November 17, 2012 by rochesterhistoricalnh
The information in this article is from The Rochester Courier and from a talk given by Harold Vickery to the Rochester Historical Society in 1964. He had talked with Mrs. Joseph May of Silver Street in Rochester, widow of one of the victims. A few details from marriage records and obituaries have been added.
The incident on December 4, 1884, at Dynamite Corner, six miles from town in Strafford, was known to everyone in Rochester . The Rochester Courier stated,” The explosion was heard a number of miles away and the light from the fire seen as well. During the evening and night hundreds of people visited the scene of the disaster.”
Dynamite Corner is about a mile from the Crown Point Baptist Church where the road from Merrill’s Corner entered Crown Point Road. Stephen Young had a large, two- story, square- shaped, farm house on the south side of the road close to the intersection. His barn was across the street from the house.
In Stephen Young’s home lived the widowed Stephen Young, age 83, and his daughter Mary Ann. Also living in the home were Ella Ready, age 17 and her little sister, Maggie. The two girls had been adopted from an orphanage in Boston. Also visiting in the house that day was Sadie Greenfield, daughter of Charles Greenfield, banker and manufacturer, who lived on Wakefield Street in Rochester, NH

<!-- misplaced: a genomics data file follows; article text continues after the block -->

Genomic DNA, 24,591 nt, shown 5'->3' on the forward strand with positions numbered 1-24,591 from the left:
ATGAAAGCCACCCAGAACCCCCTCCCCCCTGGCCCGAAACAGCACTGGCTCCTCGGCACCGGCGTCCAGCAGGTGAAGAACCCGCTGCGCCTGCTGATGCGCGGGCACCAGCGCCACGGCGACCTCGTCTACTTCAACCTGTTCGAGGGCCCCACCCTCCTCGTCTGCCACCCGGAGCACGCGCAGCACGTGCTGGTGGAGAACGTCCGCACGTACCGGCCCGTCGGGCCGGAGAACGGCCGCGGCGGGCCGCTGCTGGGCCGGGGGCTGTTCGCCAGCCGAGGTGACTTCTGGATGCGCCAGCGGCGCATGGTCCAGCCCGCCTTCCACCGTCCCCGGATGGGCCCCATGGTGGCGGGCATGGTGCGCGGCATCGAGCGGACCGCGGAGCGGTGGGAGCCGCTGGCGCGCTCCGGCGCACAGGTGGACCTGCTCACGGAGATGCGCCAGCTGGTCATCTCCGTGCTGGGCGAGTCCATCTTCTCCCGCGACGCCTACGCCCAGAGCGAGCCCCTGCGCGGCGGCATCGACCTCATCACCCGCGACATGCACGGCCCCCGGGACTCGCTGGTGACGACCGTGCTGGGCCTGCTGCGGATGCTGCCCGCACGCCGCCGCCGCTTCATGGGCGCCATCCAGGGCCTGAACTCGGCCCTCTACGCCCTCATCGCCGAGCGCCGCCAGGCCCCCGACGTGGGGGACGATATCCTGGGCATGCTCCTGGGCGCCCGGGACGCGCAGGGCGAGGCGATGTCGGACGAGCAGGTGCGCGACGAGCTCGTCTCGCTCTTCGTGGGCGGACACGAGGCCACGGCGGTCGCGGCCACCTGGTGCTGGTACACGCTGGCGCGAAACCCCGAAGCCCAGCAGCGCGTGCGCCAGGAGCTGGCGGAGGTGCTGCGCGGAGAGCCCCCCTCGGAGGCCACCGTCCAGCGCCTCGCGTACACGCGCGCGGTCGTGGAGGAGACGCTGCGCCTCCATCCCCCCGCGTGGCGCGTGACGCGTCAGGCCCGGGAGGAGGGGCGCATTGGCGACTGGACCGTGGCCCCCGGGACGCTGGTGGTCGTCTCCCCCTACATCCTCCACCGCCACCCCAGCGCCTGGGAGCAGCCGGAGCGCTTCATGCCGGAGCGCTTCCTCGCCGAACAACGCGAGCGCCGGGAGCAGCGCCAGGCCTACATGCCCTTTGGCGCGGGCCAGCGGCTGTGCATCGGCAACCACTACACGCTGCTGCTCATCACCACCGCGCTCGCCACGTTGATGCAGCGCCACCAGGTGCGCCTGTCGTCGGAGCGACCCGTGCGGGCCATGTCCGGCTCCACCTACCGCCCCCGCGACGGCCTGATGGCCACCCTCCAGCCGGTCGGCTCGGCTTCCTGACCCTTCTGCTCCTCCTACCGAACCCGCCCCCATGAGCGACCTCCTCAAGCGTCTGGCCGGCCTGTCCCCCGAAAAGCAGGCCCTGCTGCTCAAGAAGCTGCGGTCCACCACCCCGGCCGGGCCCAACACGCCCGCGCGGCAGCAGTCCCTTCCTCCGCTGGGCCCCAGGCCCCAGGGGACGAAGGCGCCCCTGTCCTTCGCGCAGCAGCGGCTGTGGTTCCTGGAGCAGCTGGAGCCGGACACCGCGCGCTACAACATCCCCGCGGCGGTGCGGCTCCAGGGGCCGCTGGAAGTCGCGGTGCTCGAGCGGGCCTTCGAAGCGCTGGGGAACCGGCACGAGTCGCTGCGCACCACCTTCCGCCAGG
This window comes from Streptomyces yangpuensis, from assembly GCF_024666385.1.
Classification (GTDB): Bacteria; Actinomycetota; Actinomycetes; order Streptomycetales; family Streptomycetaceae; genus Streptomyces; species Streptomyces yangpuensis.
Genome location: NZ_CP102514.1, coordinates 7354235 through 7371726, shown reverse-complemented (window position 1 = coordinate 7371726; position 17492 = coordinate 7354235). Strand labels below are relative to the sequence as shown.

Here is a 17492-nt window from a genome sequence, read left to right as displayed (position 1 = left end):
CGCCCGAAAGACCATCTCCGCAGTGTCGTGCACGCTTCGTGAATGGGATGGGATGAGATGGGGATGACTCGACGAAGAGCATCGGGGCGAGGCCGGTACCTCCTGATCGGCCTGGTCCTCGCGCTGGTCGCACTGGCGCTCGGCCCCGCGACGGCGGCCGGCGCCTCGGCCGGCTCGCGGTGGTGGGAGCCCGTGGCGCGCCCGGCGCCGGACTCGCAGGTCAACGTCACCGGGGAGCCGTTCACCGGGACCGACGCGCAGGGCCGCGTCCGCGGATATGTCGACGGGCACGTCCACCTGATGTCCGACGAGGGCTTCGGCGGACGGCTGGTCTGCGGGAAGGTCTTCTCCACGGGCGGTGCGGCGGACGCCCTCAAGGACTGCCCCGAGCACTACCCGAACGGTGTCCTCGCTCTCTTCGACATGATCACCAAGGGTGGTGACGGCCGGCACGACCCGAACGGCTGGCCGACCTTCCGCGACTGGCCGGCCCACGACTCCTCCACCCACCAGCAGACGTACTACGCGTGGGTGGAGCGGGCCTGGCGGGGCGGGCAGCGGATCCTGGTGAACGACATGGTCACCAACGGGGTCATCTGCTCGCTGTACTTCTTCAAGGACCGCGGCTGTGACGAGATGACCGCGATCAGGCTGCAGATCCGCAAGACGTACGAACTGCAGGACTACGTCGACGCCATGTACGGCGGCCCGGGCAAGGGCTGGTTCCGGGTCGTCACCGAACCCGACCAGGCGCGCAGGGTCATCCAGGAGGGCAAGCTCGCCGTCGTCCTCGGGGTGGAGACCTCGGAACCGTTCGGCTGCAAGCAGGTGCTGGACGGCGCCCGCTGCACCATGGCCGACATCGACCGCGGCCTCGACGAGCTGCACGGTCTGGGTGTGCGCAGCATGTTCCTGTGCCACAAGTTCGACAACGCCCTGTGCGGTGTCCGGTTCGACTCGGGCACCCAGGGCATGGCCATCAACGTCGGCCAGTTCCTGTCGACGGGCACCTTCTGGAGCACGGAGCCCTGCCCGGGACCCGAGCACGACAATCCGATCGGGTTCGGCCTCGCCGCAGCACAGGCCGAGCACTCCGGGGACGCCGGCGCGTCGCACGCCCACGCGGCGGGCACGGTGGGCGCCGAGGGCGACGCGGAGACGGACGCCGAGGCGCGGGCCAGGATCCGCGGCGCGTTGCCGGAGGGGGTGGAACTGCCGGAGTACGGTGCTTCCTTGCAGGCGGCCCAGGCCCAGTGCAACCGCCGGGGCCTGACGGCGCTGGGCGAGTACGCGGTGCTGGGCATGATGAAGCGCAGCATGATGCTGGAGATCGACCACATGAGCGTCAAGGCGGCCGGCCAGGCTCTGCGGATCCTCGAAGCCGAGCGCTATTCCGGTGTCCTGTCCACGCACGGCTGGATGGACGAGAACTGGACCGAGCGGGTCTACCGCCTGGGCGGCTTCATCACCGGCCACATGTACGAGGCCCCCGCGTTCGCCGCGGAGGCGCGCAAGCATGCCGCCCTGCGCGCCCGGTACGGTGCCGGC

In the fall of 1884 Stephen had decided to dig a new well near his barn. No sooner had they started the project than they ran into ledge. Stephen’s neighbor, Z. Taylor Berry age about 30 was helping him. Taylor Berry had recently returned from California where he had been involved in some mining. In spite of this experience, he did not feel he had the ability to use dynamite. It had been less than 20 years since its invention and it was known to be very dangerous and unpredictable.
Mr. Young ordered some dynamite from Lowell, Massachusetts. George Young Jr. age 25, the son of George Young and Abby Railey, had been born and raised in Lowell. He had obtained some of his education in this area at Berwick Academy. He had some experience using dynamite while he was out West. He was in charge of its use for the well digging project.
Dynamite was on the list of dangerous materials that the American Express Company would not carry. The dynamite was concealed in a laundry basket and covered with clothes to look like it was from the Lowell Laundry. The basket arrived at the depot in Rochester on the Boston, Lowell, Nashua, and Rochester train and it was carried to Strafford by an express wagon that traveled from Rochester to Barnstead regularly. The driver, Charles Parsons, had no idea what he was hauling in the laundry basket.
It was cold outside and the well diggers were afraid the dynamite would not work if it got too cold so they brought it into the house. They hung some of it up in a row behind the kitchen stove.
On Thursday afternoon, December 4, at about 5:00 the workers came into the house. They were neighbors, George Goodwin, Taylor Berry, and hired man Joseph May. George Young had a homemade detonator. He had been experimenting with it, but couldn’t get it to work. The men were nervous about his experimentation and went back outside. Soon Young called them in to supper promising that he would not work on the detonator. The men were washing up preparing for the meal. Joseph May was standing at the top of the cellar stairs wiping his hands on a roller towel that hung on the cellar door when he saw Young fooling with the detonator again. He was told to leave it alone; but he ignored the advice and brought the two wires together.
The dynamite exploded. All four walls of the first floor of the house were blown out and only the corner posts were left standing, holding up the second floor.